Reading Time: 5 minutes
The card game known as Fluxx has been around since 1997, and since then has spawned oodles of variations, from Zombie Fluxx to Oz Fluxx. The underlying idea is that it’s a game in which the cards you play change the rules of the game, from the number of cards you draw and play to the goal of the game itself. Fluxx tends to be pretty crazy and chaotic—you can try to plan your next turn, but you may not even find yourself with the same cards by then.
Well, Looney Labs just released a new take on Fluxx that’s more than just a theme change: they’ve turned it into a board game. Fluxx: The Board Game is for 2 to 4 players, ages 8 and up, with a retail price of $30. The game takes anywhere from 15 to 30 minutes to play. Like the original card games, you’ll play cards that mess with the rules, but the board adds a new dimension—not to mention the ability to plan ahead, at least a little.
If you’ve played the card game, a lot of the cards will look familiar: there are Goal cards, New Rule cards, and Action cards. But the “Keeper” cards have been replaced with “Leaper” cards showing the various items on the board sections—ice cream, TV, moon, money, and so forth.
The objective of the game is to be first to collect a number of Goal cards—but the exact number can vary, of course. You collect a Goal card by having your pawns on the two symbols shown on the card.
The game starts with all the square tiles in a 3×3 grid, with the Start tile in the center. Five Goal cards are placed on the Goal board, and everyone gets a hand of three cards. Then, each person gets one free rule change.
The rules changes (and the number of Goal cards required to win) are tracked on two little peg boards. You check the board to see how many cards to draw, how many cards to play, how many moves you get, and whether there’s a hand limit. In addition, there are rules that will let you rotate tiles, move tiles around, or wrap around (by moving a pawn off one edge of the board and entering from the opposite edge).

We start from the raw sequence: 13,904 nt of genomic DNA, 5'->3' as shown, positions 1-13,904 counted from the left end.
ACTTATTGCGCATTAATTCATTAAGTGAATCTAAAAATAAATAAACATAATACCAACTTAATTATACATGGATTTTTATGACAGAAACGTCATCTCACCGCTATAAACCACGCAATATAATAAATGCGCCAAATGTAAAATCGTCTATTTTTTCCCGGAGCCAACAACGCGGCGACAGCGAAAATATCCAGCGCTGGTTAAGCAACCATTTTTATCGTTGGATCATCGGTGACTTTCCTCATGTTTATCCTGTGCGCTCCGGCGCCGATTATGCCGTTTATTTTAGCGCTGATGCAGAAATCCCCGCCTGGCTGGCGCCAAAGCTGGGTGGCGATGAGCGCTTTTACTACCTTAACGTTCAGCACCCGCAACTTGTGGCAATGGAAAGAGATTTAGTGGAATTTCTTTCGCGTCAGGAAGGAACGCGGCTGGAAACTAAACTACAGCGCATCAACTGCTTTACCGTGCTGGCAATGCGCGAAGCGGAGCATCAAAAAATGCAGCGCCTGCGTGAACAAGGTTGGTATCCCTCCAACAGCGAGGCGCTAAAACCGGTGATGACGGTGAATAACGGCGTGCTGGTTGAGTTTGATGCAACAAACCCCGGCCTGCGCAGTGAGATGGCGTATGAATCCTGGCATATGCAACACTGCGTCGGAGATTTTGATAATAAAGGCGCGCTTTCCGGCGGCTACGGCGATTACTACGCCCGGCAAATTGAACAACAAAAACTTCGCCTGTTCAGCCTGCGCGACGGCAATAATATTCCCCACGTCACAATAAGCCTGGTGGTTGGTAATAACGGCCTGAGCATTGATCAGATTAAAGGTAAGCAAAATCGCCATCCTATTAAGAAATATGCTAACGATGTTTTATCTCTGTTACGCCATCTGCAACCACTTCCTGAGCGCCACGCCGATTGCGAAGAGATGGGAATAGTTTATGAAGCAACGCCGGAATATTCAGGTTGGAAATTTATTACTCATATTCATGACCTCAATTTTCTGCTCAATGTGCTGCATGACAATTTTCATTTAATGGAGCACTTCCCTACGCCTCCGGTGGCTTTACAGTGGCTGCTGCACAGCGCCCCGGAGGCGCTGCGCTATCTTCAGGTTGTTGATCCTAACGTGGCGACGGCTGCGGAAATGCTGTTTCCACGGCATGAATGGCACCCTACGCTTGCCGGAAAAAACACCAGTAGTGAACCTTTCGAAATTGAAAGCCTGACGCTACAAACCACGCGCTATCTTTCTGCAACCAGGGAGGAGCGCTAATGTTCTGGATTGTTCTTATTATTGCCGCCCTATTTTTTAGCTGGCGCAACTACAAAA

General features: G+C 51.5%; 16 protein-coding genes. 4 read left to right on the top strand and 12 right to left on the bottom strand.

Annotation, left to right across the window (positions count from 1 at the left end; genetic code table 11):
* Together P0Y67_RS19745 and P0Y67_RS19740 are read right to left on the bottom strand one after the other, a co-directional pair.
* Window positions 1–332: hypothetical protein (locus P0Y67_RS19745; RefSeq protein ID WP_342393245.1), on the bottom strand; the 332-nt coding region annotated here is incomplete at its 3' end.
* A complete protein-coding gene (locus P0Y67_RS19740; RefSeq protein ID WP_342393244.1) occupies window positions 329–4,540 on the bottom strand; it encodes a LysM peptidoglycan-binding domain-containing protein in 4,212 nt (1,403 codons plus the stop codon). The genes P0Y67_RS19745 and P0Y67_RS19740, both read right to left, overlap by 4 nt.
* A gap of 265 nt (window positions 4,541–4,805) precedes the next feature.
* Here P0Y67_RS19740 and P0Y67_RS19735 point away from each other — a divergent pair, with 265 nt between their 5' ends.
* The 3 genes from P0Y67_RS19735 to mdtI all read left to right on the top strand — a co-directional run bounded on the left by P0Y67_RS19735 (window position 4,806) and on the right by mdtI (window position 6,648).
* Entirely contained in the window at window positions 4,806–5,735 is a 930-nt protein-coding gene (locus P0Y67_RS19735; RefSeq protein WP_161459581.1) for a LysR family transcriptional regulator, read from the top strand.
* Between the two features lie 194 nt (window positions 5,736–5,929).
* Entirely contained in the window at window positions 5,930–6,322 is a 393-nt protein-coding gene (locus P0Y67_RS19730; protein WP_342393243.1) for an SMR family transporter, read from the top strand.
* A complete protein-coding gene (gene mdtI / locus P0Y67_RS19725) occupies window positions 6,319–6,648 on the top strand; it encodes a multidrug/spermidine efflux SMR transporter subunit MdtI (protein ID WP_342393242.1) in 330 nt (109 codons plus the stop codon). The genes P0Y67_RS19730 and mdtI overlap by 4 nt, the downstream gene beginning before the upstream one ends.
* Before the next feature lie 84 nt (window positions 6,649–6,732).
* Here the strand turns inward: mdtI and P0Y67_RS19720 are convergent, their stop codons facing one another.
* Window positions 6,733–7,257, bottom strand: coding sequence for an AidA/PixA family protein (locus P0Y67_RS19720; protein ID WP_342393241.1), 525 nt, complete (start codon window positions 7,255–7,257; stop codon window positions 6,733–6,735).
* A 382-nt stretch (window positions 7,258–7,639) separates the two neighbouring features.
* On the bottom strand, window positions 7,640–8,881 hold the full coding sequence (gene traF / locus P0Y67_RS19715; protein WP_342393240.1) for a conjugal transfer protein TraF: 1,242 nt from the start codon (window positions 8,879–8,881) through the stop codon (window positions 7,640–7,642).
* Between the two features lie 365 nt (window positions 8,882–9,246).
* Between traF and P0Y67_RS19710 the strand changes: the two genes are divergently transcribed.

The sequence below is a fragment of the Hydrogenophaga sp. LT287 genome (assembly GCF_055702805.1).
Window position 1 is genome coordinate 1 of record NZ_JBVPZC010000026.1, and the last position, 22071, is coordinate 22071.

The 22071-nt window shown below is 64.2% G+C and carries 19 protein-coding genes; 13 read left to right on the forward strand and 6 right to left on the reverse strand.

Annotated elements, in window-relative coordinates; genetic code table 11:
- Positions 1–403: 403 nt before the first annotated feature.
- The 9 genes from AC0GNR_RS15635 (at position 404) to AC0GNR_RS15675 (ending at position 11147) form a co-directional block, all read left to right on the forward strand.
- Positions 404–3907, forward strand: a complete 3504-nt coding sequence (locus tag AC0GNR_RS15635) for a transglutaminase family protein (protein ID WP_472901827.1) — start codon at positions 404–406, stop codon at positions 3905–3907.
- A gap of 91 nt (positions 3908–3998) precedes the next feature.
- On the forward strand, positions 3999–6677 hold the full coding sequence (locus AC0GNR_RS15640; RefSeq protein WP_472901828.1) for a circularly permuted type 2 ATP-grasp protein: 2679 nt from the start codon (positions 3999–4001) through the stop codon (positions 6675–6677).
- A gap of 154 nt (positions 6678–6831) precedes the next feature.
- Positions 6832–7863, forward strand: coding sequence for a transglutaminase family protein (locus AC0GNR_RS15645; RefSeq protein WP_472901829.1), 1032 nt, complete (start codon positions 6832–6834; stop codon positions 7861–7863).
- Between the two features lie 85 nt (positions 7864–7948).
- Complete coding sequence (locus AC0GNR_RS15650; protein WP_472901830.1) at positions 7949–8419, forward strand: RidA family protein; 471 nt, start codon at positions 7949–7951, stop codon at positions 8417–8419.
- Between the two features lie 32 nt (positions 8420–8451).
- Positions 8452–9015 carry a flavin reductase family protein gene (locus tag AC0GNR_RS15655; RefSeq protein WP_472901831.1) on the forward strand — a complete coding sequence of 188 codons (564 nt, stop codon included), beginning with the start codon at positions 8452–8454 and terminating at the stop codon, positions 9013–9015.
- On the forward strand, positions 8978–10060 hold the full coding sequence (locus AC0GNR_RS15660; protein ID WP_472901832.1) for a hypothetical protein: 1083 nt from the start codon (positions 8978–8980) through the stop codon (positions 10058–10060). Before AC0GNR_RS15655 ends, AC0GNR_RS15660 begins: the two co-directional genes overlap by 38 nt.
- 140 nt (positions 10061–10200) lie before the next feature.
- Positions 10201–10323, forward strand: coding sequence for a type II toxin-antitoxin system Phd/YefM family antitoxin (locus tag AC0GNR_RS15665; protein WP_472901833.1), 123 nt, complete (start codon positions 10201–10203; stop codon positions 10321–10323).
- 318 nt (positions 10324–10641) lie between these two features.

Oh, and one more thing: you get a card which shows what color you are. But, as you may expect, even that is subject to change. There are Action cards which will allow you to rotate colors around the table, or swap colors with a particular player.
Each tile of the board (other than the Start) has four spaces—some items and an octagon. Any number of players can stand on the octagon, but only one player can stand on an item at a time. What that means is that if you enter a space that’s occupied, you bump that pawn onto another spot. There are also two portal spaces that are connected, allowing you to travel across the board quickly (assuming they’re not right next to each other).
On your turn, you draw the number of cards shown on the board, and then you may play cards and move pawns in any order until you’ve played and moved the number indicated. Goal cards are played to the goal board, and only the topmost card can be collected. Action cards are self-explanatory: you do what the card says, then discard it. Leaper cards allow you to immediately move one of your pawns to the indicated item (it counts as a card play, not a move). Finally, New Rule cards change the rules—instead of accumulating cards on the table as in the card game, you get to adjust the peg on the board.
The quality of the components is fine but not top-notch. One of the peg holes on the rules board tore didn’t punch out cleanly, and as a result the peg doesn’t stay tight in that particular hole. In fact, the pegs stick out through the bottom of the cardboard, so the boards don’t lay entirely flat on the table. I do like the fact that the four colors of wooden pawns are all different shapes.
The game itself will certainly appeal to fans of the card game—you’ll recognize a lot, from the goal combinations to the various items on the board to the rules and actions. But the moving board does add an interesting wrinkle. Since the top Goal card is there for everyone to see, you often know where people are trying to go, unless they’re hiding other Goal cards in their hands. Giving yourself more moves is great on your turn, but then all of your opponents get more moves, too. If somebody is close to getting the required number of Goals, you can increase the number … but it hurts you, too.
Being able to bump pawns around, as well as trading colors with people, is a fun way to mess up potential plans, but it can backfire as well. I once had my color swapped twice before it was my turn again, and ended up right next to the items on a Goal card in my hand.
If you really dislike the original Fluxx, I’m not sure that the board game will change your mind, but it does feel a bit different in terms of potential strategies and ways to get to your goal. And since you need at least three Goal cards to win, it’s a little harder for somebody to sneak in a win (compared to the card game, where the first person to the Goal wins).
Either way, Fluxx: The Board Game is a fairly light game, and doesn’t take too long to set up or play. If you’ve never tried any of the Fluxx games, you might enjoy the novelty of constantly changing rules. Or it may drive you nuts. My wife was always a fan of Fluxx, and I think the board game will be a fun new way for my family to enjoy it together.
Disclosure: GeekDad received a review copy.